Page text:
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You Can’t Have Racial Justice Without a Bloody Cross

Jonathan Wilson-Hartgrove’s necessary rebuke on race rests on a sadly truncated gospel.
You Can’t Have Racial Justice Without a Bloody Cross
Image: Justin Sullivan / Getty Images
Reconstructing the Gospel: Finding Freedom from Slaveholder Religion
Our Rating
2 Stars - Fair
Book Title
Reconstructing the Gospel: Finding Freedom from Slaveholder Religion
Author
Publisher
IVP Books
Release Date
March 13, 2018
Pages
192
Price
$16.69
Buy Reconstructing the Gospel: Finding Freedom from Slaveholder Religion from Amazon

In 1846, the abolitionist Samuel Brooke published a book called Slavery, and the Slaveholder’s Religion; as Opposed to Christianity, in which he condemned human bondage as “the violation of every principle of human brotherhood, of natural right, of justice, of humanity, of Christianity, of love to God and to man.”

Like so many of his fellow abolitionists, Brooke wanted to prick the conscience of a religious tradition that sang songs of praise to God on Sunday and whipped slaves on Monday. In Reconstructing the Gospel: Finding Freedom from Slaveholder Religion, writer and activist Jonathan Wilson-Hartgrove attempts to take up this mantle, arguing that today’s white evangelical movement remains beholden to a racial ideology that hijacks and distorts the true Christian faith.

Wilson-Hartgrove doesn’t approach the topic of race as an expert, though his experience moving into a majority-black neighborhood in Durham, North Carolina, gives him a proximity not shared by many of his fellow white Christians. Yet he offers a remonstrance that many white Christian leaders desperately need to hear. He traces fault lines in American Christianity that have roots in the nation’s founding and shows how white evangelicals have often baptized white supremacy either by endorsement or silence.

We are tempted, of course, to assume that we are well beyond our racial tensions, being more than 150 years removed from the Civil War and more than 50 years removed from the passage of landmark civil rights legislation. But significant tensions remain, and systemic racism, more subtle and pernicious than white bed sheets or lynching trees, still causes suffering for African Americans. Wilson-Hartgrove makes a persuasive case that racism still haunts our institutions in ways we are often unwilling to see.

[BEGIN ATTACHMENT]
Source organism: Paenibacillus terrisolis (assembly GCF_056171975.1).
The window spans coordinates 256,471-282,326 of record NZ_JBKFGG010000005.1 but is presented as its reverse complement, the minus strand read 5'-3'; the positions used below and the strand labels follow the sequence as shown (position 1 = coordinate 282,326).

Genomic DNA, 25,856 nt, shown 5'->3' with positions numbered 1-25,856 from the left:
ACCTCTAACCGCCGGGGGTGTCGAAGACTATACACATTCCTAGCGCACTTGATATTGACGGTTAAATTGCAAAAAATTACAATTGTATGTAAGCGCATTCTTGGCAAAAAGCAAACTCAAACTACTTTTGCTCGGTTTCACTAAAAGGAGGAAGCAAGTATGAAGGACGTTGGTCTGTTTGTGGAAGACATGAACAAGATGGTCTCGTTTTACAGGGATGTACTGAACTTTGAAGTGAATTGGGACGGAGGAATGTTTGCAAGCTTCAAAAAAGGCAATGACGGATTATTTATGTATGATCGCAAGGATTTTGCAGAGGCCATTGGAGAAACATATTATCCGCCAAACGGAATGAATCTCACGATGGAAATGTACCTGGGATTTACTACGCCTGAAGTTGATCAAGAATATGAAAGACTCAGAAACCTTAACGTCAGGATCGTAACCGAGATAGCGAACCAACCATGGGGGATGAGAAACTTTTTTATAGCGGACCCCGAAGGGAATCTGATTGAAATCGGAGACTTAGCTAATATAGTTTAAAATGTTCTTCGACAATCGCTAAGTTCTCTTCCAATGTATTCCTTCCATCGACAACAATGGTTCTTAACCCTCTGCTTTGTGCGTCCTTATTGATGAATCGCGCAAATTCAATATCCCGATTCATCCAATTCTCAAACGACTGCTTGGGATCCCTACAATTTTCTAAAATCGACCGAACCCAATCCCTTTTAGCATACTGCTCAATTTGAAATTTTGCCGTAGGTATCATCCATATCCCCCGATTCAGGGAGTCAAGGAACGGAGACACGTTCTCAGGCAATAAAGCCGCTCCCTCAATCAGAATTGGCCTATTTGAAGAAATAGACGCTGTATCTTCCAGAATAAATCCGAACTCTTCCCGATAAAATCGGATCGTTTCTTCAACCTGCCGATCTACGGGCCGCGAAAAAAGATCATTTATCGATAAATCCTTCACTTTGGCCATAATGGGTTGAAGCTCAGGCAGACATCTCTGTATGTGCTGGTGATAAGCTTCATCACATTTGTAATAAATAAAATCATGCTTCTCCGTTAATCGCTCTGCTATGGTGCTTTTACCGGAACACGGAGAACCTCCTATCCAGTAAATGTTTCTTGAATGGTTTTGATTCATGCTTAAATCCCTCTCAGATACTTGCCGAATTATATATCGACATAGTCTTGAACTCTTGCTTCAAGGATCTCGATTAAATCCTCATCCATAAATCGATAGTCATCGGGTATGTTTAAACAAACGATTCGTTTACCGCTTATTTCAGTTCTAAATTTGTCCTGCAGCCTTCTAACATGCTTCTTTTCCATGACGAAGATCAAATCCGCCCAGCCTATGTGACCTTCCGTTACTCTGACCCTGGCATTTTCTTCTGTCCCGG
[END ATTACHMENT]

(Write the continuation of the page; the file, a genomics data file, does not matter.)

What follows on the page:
What’s more, it seems that white believers often remain stubbornly indifferent. Wilson-Hartgrove’s point is that “the gospel of white evangelicals hasn’t interrupted our racial habits; it has reinforced them. To be white and Christian in America is to be, on average, more segregated than your unchurched neighbors, whatever the color of their skin.”

This is a difficult but necessary rebuke. It should cause us to fall on our knees in repentance and to lament the ways we have actively and passively contributed to a system that still divides us along racial lines. And we should commit to preaching and living out a gospel that displays the multi-ethnic character of the kingdom of God as described in Revelation 7.

However, while Wilson-Hartgrove’s book offers much to commend, it soon becomes apparent that his vision for “reconstructing” the gospel actually involves redefining the gospel in significant ways. In his opening chapters, Wilson-Hartgrove recalls sitting in a church-sponsored Christmas production and being embarrassed by the pastor who preached on the exclusivity of salvation in Christ. He implies that a gospel presentation based on John 14:6 (“I am the way and the truth and the life. No one comes to the Father except through me.”) is akin to sermons by slave owners preaching the gospel of white supremacy. But the problem for pastors in the antebellum South who baptized a racialized status quo was not that they placed too much weight on justification by faith in Christ. The problem was that they failed to carry that doctrine to its logical conclusions. There is no full and final justice against racial superiority without the bloody cross. In his death and resurrection, Jesus creates the unity that cannot be achieved by any other movements or religions (Eph. 2:11–22). At times, Wilson-Hartgrove seems to reject everything conservative white Christians have ever taught, including a biblical sexual ethic.

Perhaps most distressing is the way in which Wilson-Hartgrove, while rightly critiquing the misguided political approach of the Moral Majority, seems to imply that the way of Jesus leads right to the policy platforms of the Democratic Party. If you’ve been offended, as I have, by sermons comparing the current president to apostles and prophets, you will be just as offended by a book discerning the Holy Spirit’s work in a state legislature’s turn from red to blue. Christians should be engaged in politics, but the answer to an unholy alliance of party and faith is not another unholy alliance of party and faith.

If Wilson-Hartgrove is presenting a truncated gospel, that’s no excuse to keep preaching a truncated gospel of our own. Let those of us who are white continue to listen to and learn from our black brothers and sisters. Let’s work hard, in our own communities, for racial unity. And let’s do it with humility and repentance, longing for the day when every nation, tribe, and tongue is gathered around our King’s throne.

Daniel Darling is vice president for communications for the Ethics and Religious Liberty Commission of the Southern Baptist Convention.

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